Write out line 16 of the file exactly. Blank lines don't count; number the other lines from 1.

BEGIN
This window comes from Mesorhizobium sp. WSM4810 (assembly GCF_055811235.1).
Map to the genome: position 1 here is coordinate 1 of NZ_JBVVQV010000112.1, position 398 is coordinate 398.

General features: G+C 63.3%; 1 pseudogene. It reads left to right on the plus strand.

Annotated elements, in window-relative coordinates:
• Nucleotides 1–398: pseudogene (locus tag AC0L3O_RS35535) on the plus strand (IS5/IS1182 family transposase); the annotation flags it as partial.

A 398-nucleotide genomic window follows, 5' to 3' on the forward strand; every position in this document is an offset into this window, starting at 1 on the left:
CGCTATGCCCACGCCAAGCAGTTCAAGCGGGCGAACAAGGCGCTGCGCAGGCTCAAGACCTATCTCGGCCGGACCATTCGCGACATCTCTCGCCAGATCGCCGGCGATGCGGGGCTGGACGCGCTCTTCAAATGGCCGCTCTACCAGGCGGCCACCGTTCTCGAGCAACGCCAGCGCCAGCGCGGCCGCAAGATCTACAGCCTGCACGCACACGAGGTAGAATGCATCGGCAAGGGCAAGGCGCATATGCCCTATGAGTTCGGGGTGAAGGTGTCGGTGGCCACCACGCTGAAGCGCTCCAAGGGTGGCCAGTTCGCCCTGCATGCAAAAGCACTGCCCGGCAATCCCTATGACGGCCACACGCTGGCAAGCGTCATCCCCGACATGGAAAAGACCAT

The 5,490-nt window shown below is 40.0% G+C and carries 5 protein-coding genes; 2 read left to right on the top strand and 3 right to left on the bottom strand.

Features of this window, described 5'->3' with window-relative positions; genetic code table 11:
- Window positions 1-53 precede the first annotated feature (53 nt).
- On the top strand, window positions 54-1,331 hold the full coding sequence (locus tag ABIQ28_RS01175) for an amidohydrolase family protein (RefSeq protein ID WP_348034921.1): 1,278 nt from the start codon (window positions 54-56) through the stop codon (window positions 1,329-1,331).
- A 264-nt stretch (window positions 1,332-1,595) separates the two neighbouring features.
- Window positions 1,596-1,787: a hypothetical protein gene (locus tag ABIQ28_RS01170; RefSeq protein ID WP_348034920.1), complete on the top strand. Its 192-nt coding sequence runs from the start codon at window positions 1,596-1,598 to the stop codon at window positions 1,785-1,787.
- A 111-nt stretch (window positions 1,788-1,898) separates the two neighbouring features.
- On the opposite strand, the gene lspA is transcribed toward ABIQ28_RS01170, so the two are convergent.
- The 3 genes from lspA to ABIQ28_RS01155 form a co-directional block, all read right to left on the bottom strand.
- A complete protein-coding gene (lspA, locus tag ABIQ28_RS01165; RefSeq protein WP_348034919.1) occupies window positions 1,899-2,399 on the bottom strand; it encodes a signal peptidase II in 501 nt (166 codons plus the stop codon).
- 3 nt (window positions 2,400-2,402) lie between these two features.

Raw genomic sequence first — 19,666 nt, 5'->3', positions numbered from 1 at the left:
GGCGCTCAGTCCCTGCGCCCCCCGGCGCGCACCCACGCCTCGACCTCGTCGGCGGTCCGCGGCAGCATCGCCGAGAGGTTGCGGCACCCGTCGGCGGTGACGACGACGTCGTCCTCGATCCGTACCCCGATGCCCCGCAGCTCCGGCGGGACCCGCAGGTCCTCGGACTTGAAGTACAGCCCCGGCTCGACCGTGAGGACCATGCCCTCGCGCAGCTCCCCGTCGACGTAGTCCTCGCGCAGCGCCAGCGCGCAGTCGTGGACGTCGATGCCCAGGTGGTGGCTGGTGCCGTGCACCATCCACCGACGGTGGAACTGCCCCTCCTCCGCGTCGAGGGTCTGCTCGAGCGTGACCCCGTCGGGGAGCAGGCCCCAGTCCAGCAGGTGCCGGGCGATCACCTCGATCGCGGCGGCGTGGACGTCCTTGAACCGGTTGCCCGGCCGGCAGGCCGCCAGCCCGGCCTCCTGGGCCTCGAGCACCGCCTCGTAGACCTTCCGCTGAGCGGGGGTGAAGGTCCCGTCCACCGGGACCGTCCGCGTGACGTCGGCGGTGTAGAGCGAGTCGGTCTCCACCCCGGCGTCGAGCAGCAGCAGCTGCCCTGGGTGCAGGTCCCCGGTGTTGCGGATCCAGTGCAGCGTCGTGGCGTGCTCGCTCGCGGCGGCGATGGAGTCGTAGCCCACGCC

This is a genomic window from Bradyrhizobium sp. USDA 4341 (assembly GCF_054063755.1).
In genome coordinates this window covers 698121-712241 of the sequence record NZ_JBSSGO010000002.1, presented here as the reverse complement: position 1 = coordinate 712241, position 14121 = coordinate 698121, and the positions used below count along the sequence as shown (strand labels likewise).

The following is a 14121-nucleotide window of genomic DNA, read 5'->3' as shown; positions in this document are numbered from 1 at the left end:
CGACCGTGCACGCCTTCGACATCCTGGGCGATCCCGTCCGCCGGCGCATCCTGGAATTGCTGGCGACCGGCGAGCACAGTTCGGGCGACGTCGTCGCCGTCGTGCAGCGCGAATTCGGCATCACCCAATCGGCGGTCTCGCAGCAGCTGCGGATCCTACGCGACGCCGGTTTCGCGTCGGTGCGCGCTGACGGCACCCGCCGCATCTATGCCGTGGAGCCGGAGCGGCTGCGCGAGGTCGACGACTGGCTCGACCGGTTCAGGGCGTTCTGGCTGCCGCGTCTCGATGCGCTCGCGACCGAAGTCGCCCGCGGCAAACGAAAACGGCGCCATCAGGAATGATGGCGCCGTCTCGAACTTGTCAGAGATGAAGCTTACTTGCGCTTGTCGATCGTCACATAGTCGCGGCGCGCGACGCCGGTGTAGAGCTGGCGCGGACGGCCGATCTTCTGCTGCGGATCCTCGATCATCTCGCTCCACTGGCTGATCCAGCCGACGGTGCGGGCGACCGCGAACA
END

- The 3 genes from lspA to ABIQ28_RS01155 form a co-directional block, all read right to left on the bottom strand.